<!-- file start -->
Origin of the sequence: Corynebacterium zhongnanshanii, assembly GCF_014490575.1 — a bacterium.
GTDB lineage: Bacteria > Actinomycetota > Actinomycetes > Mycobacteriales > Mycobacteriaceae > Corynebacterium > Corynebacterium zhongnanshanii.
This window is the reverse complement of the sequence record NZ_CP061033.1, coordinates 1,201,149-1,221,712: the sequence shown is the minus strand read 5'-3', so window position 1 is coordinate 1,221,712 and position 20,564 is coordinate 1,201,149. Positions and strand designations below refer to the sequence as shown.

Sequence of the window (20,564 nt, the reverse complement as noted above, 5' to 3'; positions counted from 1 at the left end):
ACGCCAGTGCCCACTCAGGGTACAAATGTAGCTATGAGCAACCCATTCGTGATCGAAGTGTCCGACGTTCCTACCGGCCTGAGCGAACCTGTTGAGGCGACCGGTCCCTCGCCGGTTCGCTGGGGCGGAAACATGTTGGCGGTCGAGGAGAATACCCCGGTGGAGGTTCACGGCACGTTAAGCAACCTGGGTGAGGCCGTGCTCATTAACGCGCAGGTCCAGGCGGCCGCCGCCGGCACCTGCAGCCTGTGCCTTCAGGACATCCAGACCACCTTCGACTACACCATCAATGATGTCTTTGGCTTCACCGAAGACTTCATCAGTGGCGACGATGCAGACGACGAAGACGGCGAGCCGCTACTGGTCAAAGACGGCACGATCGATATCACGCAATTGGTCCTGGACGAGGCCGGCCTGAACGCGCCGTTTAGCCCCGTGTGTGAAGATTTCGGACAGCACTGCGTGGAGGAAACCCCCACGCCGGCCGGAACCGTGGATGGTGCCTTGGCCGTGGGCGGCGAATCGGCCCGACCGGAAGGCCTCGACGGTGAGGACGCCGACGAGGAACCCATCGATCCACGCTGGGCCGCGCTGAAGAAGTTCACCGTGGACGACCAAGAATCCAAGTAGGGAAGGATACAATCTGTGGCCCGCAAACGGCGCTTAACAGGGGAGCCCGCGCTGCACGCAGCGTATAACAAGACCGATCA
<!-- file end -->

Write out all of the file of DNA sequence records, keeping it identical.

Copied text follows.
Origin of the sequence: Corynebacterium zhongnanshanii, assembly GCF_014490575.1 — a bacterium.
GTDB lineage: Bacteria > Actinomycetota > Actinomycetes > Mycobacteriales > Mycobacteriaceae > Corynebacterium > Corynebacterium zhongnanshanii.
This window is the reverse complement of the sequence record NZ_CP061033.1, coordinates 1,201,149-1,221,712: the sequence shown is the minus strand read 5'-3', so window position 1 is coordinate 1,221,712 and position 20,564 is coordinate 1,201,149. Positions and strand designations below refer to the sequence as shown.

Sequence of the window (20,564 nt, the reverse complement as noted above, 5' to 3'; positions counted from 1 at the left end):
ACGCCAGTGCCCACTCAGGGTACAAATGTAGCTATGAGCAACCCATTCGTGATCGAAGTGTCCGACGTTCCTACCGGCCTGAGCGAACCTGTTGAGGCGACCGGTCCCTCGCCGGTTCGCTGGGGCGGAAACATGTTGGCGGTCGAGGAGAATACCCCGGTGGAGGTTCACGGCACGTTAAGCAACCTGGGTGAGGCCGTGCTCATTAACGCGCAGGTCCAGGCGGCCGCCGCCGGCACCTGCAGCCTGTGCCTTCAGGACATCCAGACCACCTTCGACTACACCATCAATGATGTCTTTGGCTTCACCGAAGACTTCATCAGTGGCGACGATGCAGACGACGAAGACGGCGAGCCGCTACTGGTCAAAGACGGCACGATCGATATCACGCAATTGGTCCTGGACGAGGCCGGCCTGAACGCGCCGTTTAGCCCCGTGTGTGAAGATTTCGGACAGCACTGCGTGGAGGAAACCCCCACGCCGGCCGGAACCGTGGATGGTGCCTTGGCCGTGGGCGGCGAATCGGCCCGACCGGAAGGCCTCGACGGTGAGGACGCCGACGAGGAACCCATCGATCCACGCTGGGCCGCGCTGAAGAAGTTCACCGTGGACGACCAAGAATCCAAGTAGGGAAGGATACAATCTGTGGCCCGCAAACGGCGCTTAACAGGGGAGCCCGCGCTGCACGCAGCGTATAACAAGACCGATCA